Finally, BJ McLeod finished 21st for JDM, beating out his own two teams that he owns at BJ McLeod Motorsports by a few positions. It’s his best finish in four starts for JDM this season.

Finishing around 20th isn’t sexy, but it’s what some teams need to do to survive. With limited funding, it’s surprising JDM has gotten some of the results it has with used tires, old equipment and few people. The sport needs teams like this to excel.

Double Duty Interlopers

Whenever Kyle Busch is in an XFINITY race, he’s the favorite, winning 92 of these events in the past. But after getting passed for the lead by Daniel Hemric, a caution flew with 52 laps to go and Busch brought the No. 18 down to pit road for fresh tires. Over the last quarter of the race, he was able to rebound to third but couldn’t find the speed to get back up front.

The rest of the Cup drivers were a non-factor all night long. Paul Menard was the only other double duty driver in the top 10 for Team Penske, running ninth. Meanwhile, Ty Dillon ran outside the top 10 the entire race and could only pull out a 14th-place effort.

The other three drivers doing double duty this weekend were underdogs Ross Chastain, who finished 17th, BJ McLeod (21st) and Timmy Hill (37th). These drivers will run for similarly underfunded teams in the Cup race Saturday night.


“It just seemed like we had speed right off the truck and that carried through the whole weekend. That makes it a lot easier when you unload good and you can fine-tine and tweak on it, instead of having to do wholesale changes.” – Ryan Reed, finished eighth

“It just really bothers me that we haven’t been able to capitalize for so many races in a row. It doesn’t matter what car I’m in. Whatever happens in stage three everyone gets the red mist and it just feels like we’re a bystander.” – Austin Cindric, finished 10th

“This has got to be a kill or be killed situation on these restarts. You really have to be so tight to the guy that’s in your inside when you have an outside restart like that.” – Brandon Jones, finished 36th after wrecking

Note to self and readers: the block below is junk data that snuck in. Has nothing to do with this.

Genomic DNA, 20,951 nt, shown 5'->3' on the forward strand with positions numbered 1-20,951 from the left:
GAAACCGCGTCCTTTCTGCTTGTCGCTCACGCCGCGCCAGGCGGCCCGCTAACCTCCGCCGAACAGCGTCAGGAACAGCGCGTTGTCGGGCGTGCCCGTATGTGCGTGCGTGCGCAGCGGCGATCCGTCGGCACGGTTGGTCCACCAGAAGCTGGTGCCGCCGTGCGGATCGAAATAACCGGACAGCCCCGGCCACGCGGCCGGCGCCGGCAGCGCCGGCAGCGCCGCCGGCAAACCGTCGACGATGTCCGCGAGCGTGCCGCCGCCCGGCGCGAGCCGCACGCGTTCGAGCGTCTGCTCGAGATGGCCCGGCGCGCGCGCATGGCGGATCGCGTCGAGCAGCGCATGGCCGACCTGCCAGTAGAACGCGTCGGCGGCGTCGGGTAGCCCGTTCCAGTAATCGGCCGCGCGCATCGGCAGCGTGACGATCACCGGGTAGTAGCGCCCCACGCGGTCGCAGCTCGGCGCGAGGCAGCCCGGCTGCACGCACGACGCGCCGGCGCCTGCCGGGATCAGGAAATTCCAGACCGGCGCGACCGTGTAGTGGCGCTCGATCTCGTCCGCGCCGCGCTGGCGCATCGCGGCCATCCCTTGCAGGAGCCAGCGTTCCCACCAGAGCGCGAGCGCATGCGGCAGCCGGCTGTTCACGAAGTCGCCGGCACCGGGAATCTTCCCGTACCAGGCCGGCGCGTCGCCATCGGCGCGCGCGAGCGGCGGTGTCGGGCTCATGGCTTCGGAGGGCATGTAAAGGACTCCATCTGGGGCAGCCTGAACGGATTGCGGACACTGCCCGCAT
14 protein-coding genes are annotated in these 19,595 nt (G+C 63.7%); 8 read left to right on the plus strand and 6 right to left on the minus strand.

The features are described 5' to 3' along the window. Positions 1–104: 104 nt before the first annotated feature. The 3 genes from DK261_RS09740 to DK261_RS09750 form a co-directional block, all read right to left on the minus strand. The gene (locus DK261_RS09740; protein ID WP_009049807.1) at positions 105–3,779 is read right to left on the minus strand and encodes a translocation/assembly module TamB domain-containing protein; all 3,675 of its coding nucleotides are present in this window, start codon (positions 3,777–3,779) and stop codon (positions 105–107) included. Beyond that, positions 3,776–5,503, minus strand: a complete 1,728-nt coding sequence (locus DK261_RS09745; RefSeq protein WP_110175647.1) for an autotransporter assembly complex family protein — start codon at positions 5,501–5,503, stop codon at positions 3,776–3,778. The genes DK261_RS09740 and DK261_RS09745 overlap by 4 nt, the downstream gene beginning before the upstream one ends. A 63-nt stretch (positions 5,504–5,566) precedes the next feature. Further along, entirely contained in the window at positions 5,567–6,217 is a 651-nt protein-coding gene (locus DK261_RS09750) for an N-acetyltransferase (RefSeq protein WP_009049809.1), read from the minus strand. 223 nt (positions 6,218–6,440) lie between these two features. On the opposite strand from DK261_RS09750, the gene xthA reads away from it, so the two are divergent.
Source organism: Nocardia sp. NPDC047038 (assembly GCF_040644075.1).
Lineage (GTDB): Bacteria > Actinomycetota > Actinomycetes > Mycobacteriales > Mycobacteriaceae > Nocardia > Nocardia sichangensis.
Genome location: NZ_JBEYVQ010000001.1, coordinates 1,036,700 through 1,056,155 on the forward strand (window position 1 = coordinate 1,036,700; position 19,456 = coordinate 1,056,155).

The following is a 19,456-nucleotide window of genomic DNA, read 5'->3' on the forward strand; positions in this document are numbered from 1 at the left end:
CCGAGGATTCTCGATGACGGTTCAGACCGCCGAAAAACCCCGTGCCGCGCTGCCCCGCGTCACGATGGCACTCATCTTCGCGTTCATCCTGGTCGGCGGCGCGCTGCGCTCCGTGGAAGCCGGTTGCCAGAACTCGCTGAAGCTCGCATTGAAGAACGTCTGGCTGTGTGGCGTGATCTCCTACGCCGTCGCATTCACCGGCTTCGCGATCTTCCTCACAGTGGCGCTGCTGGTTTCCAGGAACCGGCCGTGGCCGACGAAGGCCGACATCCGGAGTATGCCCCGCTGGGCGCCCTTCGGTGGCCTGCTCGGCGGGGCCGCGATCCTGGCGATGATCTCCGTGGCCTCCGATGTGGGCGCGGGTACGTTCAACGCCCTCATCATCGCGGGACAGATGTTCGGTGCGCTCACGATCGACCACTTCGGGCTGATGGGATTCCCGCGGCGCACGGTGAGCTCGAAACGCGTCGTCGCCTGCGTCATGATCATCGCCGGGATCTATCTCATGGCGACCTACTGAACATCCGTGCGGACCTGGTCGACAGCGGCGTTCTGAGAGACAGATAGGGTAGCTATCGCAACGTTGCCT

Final Word

Overall, the parity in this race was outstanding and it could be a preview of Homestead in November. Bell joins Allgaier as the only XFINITY driver to have multiple victories this season. Hemric has proven that he has the consistency to run with those two, as well as Custer and Elliott Sadler.

The championship appears certain to be a battle between these five drivers. But that means at least one of them will be left out of the Championship 4.

Up Next

The series makes its annual trip to the Granite State next weekend, hoping to stop Cup Series drivers at New Hampshire Motor Speedway. The last time someone not pulling double duty went to Victory Lane there was David Green in 2003 competing for Brewco Motorsports.

The green flag waves shortly after 4 p.m. ET. with coverage provided by NBCSN. Kyle Busch is the defending winner of the event.

About the author

Dustin joined the Frontstretch team at the beginning of the 2016 season. 2020 marks his sixth full-time season covering the sport that he grew up loving. His dream was to one day be a NASCAR journalist, thus why he attended Ithaca College (Class of 2018) to earn a journalism degree. Since the ripe age of four, he knew he wanted to be a storyteller.